Is That “New Clothes” or “New Car” Smell Harming You?

Car InteriorThere are some scents that are so distinct that you can refer to them, and just about anyone can conjure the scent up in their mind because of their commonplace nature as well as their stature as somewhat “desirable”, simply by what they convey.

Most people love the status and “comfort” or “luxury” that typically is associated with having a new car as well as new clothes.  Both have that similar chemical scent, and it’s definitely a scent that most people consider a pleasant one.

The problem is, this scent is actually attributed to a chemical that is not healthy for the human body.  Being exposed to it and inhaling it for periods of time means that we are most likely also absorbing some of the chemical that creates the smell via our lung tissue, or even by skin contact.

This chemical is one that most people are now familiar with due to its notoriety as a human toxin.  This chemicals also happens to still be widely used in manufacturing – formaldehyde.

Formaldehyde (and Other Chemicals) Often Found in Clothing

Materials used to make clothing are often coated in formaldehyde as a cheap and effective means to keep the clothing from molding when being shipped overseas. Additionally, it may also be used as an actual part of the manufacturing process to help reduce wrinkling when laundering.  Anti-wrinkle clothing, particular that which is advertised as such, can be particularly chemical-heavy.  Many times in addition to formaldehyde, petrochemicals are often used as a means to help keep materials smooth and to keep that more “starched” look.

What can you do to reduce your exposure?  Well, the rule of thumb is to wash all of your clothing before you wear it. This helps reduce the chemical by washing it from your clothing (notice this also makes that “new” smell disappear).  You’ll therefore reduce your skin’s contact with the chemical, where you’ll invariable rub some of the chemical off and absorb it – especially if you are wearing a snug garment (undergarment especially), that rubs up against the skin a lot.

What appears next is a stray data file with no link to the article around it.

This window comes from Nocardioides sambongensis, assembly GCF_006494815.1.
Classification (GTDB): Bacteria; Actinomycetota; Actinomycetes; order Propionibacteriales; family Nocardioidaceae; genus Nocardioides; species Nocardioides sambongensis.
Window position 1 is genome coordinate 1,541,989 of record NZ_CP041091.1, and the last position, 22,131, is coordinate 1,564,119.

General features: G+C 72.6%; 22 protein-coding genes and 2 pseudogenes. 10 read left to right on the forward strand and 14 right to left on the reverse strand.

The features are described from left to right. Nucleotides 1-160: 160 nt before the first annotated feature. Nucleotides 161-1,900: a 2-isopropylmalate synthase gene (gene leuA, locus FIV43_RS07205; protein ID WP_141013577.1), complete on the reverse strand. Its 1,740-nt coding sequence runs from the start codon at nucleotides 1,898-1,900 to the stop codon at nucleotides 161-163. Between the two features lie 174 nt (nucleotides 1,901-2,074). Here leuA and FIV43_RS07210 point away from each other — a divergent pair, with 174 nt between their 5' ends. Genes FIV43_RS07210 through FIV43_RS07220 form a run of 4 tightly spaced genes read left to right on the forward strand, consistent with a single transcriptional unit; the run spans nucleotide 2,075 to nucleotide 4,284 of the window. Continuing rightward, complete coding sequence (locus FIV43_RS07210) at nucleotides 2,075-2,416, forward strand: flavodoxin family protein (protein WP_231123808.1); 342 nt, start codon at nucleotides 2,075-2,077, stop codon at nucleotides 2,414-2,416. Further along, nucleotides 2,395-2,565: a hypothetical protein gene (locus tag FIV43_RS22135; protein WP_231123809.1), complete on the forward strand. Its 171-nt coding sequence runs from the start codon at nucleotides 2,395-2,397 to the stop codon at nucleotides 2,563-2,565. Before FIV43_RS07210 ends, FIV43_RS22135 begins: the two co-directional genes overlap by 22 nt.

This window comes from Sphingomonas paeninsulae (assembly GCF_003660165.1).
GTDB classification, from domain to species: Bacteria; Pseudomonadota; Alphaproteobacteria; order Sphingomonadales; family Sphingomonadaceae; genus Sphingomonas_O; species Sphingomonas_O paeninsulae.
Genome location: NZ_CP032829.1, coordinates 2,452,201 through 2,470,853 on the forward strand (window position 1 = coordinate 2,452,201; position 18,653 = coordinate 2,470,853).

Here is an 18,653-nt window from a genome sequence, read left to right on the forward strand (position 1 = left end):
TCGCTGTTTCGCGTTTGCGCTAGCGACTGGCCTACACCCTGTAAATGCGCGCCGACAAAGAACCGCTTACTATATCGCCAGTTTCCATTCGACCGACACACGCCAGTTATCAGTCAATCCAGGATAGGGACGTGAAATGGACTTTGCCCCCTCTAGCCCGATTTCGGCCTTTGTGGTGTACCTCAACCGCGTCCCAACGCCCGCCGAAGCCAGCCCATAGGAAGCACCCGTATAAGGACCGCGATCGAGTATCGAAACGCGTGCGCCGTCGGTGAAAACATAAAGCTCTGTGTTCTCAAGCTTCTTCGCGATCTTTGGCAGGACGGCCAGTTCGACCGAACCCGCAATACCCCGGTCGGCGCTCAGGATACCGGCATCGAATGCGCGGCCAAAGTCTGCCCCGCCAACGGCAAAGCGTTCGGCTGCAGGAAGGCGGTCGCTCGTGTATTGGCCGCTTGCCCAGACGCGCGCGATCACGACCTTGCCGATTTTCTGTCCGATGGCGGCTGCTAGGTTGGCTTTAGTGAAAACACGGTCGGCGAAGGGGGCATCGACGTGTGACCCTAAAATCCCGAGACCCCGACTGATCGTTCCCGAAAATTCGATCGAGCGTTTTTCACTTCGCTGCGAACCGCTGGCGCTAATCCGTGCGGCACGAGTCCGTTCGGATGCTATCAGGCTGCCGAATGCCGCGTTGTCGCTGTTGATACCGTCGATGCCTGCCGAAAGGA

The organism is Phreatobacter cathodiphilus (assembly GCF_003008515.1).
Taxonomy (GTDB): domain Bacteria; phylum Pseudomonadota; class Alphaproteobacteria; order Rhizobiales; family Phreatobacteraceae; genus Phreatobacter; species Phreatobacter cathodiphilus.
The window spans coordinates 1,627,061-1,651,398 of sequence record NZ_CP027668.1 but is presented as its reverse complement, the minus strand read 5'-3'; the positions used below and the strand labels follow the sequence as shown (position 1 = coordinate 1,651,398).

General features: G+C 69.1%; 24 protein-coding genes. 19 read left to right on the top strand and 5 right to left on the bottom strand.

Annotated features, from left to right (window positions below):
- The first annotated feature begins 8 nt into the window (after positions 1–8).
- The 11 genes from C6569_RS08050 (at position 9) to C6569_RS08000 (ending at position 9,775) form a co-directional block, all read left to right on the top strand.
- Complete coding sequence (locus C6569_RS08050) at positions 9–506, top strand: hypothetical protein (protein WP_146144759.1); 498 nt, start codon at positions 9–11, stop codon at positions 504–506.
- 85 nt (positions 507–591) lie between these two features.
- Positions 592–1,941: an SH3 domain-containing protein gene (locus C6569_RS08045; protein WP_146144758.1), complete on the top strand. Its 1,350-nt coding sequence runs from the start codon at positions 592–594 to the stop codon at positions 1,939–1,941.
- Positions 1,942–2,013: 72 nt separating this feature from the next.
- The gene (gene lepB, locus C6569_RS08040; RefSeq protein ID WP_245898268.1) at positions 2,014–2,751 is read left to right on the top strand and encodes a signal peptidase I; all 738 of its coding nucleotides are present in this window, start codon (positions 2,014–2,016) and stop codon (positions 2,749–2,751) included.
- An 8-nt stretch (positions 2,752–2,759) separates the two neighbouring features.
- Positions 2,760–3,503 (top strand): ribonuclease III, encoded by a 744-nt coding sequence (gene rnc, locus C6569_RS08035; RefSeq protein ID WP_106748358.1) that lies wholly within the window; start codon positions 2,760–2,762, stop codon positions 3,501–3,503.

Also, when choosing clothing, to reduce chemical exposure, try to choose natural fibers like 100% cotton, and avoid synthetics like nylon, polyester and rayon. Not only are natural fibers general less treated and processed with chemicals, but they also happen to allow the skin to breathe more.

The “New Car” Smell

That scent of a new vehicle that so many people love when they buy a new car most often is in large part due to now only formaldehyde used in the manufacture of the materials in the vehicle, but are also due to a variety of other volatile compounds. These can include plasticizing agents, glues, cleaners and other chemical constituents used to make all that comprises the interior of the car.

In the most sensitive individuals, constant exposure, especially in a an unventilated car, can cause headaches, dizziness and nausea.  Which brings us to the next point – when you buy a new vehicle, try to ventilated it as often as possible – even when it’s sitting in the garage or another covered or protected area.

This way, the volatile compounds can “offgas” into the surrounding environment, and will no longer be going into your lungs when you’re inside the car. Sure, you lose that “new car smell”, but you’re also not exposing yourself unwittingly to a variety of airborne chemicals.

Hair Straightening TreatmentsFormaldehyde in Popular Hair Straightening Treatments

Formaldehyde has gotten a lot of negative press over the past few years for its high concentrations in certain popular hair straightening treatments.  These treatments usually are supposed to semi-permanently straighten and/or smooth out the hair’s texture.

The problem is, they contain more than a “safe” amount of formaldehyde.  Some brands do profess to be formaldehyde free, but there really is not yet a good resource that can tell us for sure which ones really are “free” of this toxic chemical.

The way it came to light is quite a few stylists who used the treatment on their clients a lot were complaining of headaches, nosebleeds and other upper respiratory irritations because they were breathing in the treatments on a regular basis.  It can also be incredibly toxic to the person receiving the treatment as well, wich scalp lesions and irritations, and the fumes that come out of the treatment as well. Inevitably, some of it would also enter the blood stream since the skin on the scalp can absorb it.

 

 

 

 

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